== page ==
following an examination of the father's daughter in the hospital. The state filed an
exception of no cause of action, claiming that the defendants were immune from
suit under La. Ch. C. art 611. The First Circuit acknowledged that certain classes
of individuals, including health practitioners, are mandated by statute to report
reasonably suspected child abuse or neglect to the proper authorities and that La.
Ch. C. art. 611 grants statutory immunity to those who in good faith report
suspected child abuse or neglect. The Vincent Court noted that while “questions
underlying claims of immunity are often better suited to motions for summary
judgment, which allow for the presentation of evidence, the legal issue of whether
immunity is applicable may be raised and reviewed through an exception of no
cause of action.” Vincent, 2004-1207, pp. 4-5, 916 So.2d at 241 (citing Lambert v.
Riverboat Gaming Enf't Div., 96-1856, pp. 6–7, n. 2, (La. App. 1 Cir. 12/29/97),
706 So.2d 172, 176; Jackson v. State ex rel. Dep't of Corr., 2000-2882, pp. 7-10
(La. 5/15/01), 785 So.2d 803, 808-10; Talbert v. Louisiana State Board of
Nursing, 2003–0258, pp. 3–4 (La. App. 1 Cir.12/31/03), 868 So.2d 729, 730–31).
The First Circuit further concluded that “good faith is presumed and the plaintiff
has the burden to allege the facts needed to defeat statutory immunity.” Vincent,
2004-1207, p. 6, 916 So.2d at 242. The Court ultimately found that the father failed
to state a cause of action against the state or the state’s employee (the physician,
who examined the father’s daughter and filed a report of suspected child abuse)
based on statutory immunity.15 The Vincent Court, however, found that the father
should be granted the opportunity to amend his petition to state a claim against the
physician to allege bad faith. The First Circuit thus affirmed the granting of the
exception of no cause of action and remanded the case for further proceedings.
The Vincent case can be distinguished from the instant case because it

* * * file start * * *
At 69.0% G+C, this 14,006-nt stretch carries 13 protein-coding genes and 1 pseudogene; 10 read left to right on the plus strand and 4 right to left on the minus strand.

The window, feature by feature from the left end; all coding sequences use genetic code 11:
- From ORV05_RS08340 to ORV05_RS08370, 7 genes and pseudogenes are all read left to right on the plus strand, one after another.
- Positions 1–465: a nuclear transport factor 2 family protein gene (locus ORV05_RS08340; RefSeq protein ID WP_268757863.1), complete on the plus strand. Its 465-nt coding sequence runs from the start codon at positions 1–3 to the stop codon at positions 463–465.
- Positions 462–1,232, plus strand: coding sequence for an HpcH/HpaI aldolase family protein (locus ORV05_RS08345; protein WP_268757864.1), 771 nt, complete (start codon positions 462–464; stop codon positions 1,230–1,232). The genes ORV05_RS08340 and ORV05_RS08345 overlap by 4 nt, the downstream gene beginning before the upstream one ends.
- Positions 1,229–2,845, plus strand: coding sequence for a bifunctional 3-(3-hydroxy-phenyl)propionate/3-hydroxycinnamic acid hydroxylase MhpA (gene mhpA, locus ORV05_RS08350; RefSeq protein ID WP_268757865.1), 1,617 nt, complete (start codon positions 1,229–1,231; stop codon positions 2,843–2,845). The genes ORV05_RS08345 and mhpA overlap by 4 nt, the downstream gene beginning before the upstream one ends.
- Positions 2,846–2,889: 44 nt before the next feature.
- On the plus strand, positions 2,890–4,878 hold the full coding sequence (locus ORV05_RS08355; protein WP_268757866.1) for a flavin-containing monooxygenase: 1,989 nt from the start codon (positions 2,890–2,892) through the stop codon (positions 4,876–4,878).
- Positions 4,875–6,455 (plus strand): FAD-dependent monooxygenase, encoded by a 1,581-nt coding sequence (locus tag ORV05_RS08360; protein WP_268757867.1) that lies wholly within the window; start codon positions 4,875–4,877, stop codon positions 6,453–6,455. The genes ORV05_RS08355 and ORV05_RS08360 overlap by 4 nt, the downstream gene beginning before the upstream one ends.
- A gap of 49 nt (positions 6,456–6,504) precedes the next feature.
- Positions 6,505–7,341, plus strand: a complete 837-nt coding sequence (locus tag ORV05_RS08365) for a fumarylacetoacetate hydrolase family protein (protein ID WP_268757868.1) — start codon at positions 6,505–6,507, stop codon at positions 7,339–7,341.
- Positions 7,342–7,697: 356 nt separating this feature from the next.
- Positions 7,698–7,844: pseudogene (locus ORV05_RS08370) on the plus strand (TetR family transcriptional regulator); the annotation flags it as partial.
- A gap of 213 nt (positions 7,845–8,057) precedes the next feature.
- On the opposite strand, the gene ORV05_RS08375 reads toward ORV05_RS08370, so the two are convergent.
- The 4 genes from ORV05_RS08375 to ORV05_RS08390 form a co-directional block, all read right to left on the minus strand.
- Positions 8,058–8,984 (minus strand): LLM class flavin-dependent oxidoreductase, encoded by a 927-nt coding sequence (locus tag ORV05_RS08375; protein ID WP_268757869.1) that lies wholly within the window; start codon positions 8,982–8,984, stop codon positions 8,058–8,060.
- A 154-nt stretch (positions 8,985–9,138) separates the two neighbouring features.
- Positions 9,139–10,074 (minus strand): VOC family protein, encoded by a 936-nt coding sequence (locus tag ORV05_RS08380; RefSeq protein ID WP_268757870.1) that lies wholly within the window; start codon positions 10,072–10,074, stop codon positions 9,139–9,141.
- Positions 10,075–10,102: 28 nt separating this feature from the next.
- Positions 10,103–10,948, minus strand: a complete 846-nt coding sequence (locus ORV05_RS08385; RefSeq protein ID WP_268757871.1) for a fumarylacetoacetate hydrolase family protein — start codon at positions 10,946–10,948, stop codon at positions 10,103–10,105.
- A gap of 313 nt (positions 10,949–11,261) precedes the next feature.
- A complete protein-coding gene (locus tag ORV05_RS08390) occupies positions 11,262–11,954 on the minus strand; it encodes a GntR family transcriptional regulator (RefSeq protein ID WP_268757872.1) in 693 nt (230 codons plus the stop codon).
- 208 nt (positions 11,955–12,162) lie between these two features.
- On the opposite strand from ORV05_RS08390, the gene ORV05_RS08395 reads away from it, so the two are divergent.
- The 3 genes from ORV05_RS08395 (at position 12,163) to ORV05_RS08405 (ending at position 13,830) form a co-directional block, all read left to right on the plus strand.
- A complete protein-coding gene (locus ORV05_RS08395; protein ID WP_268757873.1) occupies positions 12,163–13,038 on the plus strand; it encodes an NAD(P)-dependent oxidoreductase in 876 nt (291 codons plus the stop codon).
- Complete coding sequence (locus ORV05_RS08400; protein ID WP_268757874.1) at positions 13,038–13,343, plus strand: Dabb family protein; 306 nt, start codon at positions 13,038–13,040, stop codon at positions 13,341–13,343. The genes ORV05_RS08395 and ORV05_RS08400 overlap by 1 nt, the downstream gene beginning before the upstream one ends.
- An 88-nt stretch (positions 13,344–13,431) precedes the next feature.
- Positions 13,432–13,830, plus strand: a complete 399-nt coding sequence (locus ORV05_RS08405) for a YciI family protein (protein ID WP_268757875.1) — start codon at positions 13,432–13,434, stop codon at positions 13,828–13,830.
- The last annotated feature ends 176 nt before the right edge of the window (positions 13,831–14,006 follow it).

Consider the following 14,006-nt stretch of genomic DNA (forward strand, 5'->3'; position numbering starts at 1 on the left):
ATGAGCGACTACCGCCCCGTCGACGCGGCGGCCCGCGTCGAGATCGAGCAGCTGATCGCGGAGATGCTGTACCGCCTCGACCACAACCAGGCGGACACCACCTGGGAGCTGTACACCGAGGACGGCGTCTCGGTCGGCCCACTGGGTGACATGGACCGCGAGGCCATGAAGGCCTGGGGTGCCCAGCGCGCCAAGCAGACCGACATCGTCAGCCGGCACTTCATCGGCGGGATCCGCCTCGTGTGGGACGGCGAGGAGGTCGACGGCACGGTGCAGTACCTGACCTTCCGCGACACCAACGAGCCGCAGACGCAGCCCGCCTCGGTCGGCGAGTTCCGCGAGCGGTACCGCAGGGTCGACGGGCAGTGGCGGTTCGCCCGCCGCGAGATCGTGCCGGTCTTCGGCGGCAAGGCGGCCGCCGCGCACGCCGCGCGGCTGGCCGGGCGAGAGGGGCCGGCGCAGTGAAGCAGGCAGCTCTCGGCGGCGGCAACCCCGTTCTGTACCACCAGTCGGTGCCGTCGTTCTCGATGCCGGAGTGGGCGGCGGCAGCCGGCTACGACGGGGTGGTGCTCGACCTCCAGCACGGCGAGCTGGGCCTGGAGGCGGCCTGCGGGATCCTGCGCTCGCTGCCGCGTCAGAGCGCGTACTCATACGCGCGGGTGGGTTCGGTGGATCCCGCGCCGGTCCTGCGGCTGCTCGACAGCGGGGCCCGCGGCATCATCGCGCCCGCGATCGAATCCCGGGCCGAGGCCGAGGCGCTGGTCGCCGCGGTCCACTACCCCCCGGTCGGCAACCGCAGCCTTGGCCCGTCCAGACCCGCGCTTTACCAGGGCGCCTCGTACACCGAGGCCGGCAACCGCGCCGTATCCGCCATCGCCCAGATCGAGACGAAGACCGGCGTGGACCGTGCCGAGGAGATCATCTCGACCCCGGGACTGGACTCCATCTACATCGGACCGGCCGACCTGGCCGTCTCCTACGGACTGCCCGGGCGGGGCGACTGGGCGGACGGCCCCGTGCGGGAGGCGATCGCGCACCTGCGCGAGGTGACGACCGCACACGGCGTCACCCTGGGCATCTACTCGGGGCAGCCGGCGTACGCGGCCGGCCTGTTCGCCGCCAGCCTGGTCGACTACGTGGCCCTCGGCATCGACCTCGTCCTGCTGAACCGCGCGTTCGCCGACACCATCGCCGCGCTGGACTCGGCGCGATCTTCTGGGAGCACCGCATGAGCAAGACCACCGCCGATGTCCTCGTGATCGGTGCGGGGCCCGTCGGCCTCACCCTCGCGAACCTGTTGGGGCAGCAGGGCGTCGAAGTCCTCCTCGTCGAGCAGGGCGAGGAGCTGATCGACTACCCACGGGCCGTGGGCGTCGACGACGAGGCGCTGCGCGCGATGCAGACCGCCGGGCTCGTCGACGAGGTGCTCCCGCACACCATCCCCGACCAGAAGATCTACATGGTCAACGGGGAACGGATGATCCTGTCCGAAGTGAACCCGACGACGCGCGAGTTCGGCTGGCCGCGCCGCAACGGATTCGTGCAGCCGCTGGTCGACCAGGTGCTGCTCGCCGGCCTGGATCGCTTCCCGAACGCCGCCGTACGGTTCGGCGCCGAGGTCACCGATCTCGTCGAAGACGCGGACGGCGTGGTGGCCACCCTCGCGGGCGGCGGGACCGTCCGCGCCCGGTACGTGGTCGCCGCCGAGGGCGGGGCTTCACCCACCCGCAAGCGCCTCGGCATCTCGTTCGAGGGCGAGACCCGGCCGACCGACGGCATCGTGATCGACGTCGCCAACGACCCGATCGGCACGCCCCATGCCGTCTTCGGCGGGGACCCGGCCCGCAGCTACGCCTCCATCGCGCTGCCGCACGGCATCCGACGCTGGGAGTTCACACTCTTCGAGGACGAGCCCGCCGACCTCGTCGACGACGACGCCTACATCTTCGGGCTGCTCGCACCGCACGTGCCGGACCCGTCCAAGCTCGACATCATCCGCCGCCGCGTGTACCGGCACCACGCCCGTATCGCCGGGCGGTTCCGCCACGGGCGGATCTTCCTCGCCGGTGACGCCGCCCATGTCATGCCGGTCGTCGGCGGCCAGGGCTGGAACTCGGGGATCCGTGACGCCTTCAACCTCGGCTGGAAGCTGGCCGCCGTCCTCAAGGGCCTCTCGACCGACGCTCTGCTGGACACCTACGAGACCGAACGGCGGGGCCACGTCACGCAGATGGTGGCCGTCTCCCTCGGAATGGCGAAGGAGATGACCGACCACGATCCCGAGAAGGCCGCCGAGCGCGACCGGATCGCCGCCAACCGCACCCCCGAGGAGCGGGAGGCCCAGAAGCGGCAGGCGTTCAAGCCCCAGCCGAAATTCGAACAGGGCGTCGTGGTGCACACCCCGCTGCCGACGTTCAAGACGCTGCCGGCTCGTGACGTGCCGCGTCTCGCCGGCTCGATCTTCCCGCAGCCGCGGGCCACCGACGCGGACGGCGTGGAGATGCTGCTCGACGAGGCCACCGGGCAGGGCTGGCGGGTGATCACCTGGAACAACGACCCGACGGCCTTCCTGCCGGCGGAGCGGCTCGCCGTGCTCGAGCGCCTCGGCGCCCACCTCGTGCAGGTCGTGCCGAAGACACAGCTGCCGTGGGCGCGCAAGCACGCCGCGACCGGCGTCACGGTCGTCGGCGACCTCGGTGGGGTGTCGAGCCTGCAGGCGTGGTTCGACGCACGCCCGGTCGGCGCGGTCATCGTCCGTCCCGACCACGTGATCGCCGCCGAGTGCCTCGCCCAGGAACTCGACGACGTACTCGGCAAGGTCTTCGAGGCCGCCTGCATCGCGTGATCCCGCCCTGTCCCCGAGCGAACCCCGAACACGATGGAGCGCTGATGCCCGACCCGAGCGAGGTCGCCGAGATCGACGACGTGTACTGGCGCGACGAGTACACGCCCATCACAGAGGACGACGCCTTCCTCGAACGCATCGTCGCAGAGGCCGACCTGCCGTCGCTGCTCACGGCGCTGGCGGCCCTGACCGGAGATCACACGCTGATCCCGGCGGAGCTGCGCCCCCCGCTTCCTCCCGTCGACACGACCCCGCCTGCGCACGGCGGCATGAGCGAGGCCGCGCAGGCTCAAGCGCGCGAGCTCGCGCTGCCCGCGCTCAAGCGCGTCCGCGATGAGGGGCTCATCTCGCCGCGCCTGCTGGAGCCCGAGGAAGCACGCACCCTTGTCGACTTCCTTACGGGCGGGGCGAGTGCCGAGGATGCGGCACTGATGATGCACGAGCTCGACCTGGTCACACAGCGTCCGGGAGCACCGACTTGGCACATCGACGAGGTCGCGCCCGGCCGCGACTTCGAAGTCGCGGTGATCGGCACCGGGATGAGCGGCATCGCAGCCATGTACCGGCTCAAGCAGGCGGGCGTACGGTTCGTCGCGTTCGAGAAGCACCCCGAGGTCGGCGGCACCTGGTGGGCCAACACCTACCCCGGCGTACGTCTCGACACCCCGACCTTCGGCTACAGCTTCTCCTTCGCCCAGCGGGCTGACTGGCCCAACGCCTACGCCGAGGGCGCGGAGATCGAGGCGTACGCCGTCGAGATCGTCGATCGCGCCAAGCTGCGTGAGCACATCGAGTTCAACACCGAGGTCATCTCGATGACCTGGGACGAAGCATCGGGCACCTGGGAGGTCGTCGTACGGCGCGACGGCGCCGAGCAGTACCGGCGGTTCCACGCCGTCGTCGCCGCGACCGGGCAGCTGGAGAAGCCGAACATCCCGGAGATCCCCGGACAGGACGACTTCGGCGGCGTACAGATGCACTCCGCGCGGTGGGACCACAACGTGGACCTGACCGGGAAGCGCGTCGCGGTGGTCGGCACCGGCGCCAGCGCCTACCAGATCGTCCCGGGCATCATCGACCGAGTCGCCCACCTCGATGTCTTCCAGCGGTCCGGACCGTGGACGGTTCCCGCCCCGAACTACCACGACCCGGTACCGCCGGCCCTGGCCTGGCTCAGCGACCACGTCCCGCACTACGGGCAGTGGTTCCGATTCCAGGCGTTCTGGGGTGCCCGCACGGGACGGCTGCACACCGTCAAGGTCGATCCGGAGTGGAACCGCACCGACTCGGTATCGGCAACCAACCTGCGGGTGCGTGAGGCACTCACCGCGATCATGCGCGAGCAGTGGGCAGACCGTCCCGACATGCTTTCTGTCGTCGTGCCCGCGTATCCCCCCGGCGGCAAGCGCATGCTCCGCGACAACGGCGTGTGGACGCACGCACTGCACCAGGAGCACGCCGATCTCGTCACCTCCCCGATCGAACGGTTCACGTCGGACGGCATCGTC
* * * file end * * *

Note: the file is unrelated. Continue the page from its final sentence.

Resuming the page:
allowed the petition to be amended to state a cause of action, whereas the trial
court in the present case dismissed Plaintiffs’ entire suit without giving them the
opportunity to amend. Moreover, while Vincent provides support for a
determination of immunity on an exception of no cause of action and noted that
good faith is presumed, it also recognizes that the issue of the immunity is more
appropriate on motions for summary judgment because it allows for the
presentation of evidence.16 Additionally, although good faith on part of Defendants
as mandatory reporters may be presumed, this presumption can be rebutted by
proof that Defendants falsely or recklessly alerted law enforcement. See La. Ch. C.
art. 611(B)(2) (providing that immunity for mandatory reporters “shall not be
15 The Vincent Court stated, in part:
[O]n the face of the petition, Dr. Milligan is protected by the immunity granted by Louisiana Children's Code article 611. He was a health care practitioner who made a good faith report of suspected child abuse based on a lab test showing the presence of sperm cells in a child's urine. Thus, Mr. Vincent's petition fails to state a cause of action for damage from the mandatory report made by Dr. Milligan. In the absence of liability on the part of the state's employees, the state is not vicariously liable.
Vincent, 2004-1207, pp. 6-7, 916 So.2d at 242–43.
16 See Mouton, 2010-787, p. 9, 53 So.3d at 567 (reversing the trial court’s judgment dismissing the plaintiff’s claims on “peremptory exceptions of immunity” and remanding to the trial court for consideration of the affirmative defenses asserted through the motions for summary judgment); Mitchell, 2008-1470, p. 20, 19 So.3d at 572 (reversing a denial a motion for summary judgment and finding there was no evidence to show that the doctor reported a suspected gunshot wound to the police in bad faith); S.G., 37,103, pp. 10-13, 843 So.2d 657, 663-664 (affirming the granting of a motion for summary judgment and finding that the doctor not make a report of suspected child abuse with reckless disregard for the truth).
extended to ... [a]ny person who makes a report known to be false or with reckless
disregard for the truth of the report”). Moreover, the conclusion reached in Vincent
is not binding on this Court whereas this Circuit in Neyrey explicitly held that
presence or absence of good faith for purposes of immunity from liability could not
be considered on an exception. Further, Defendants’ assertion of qualified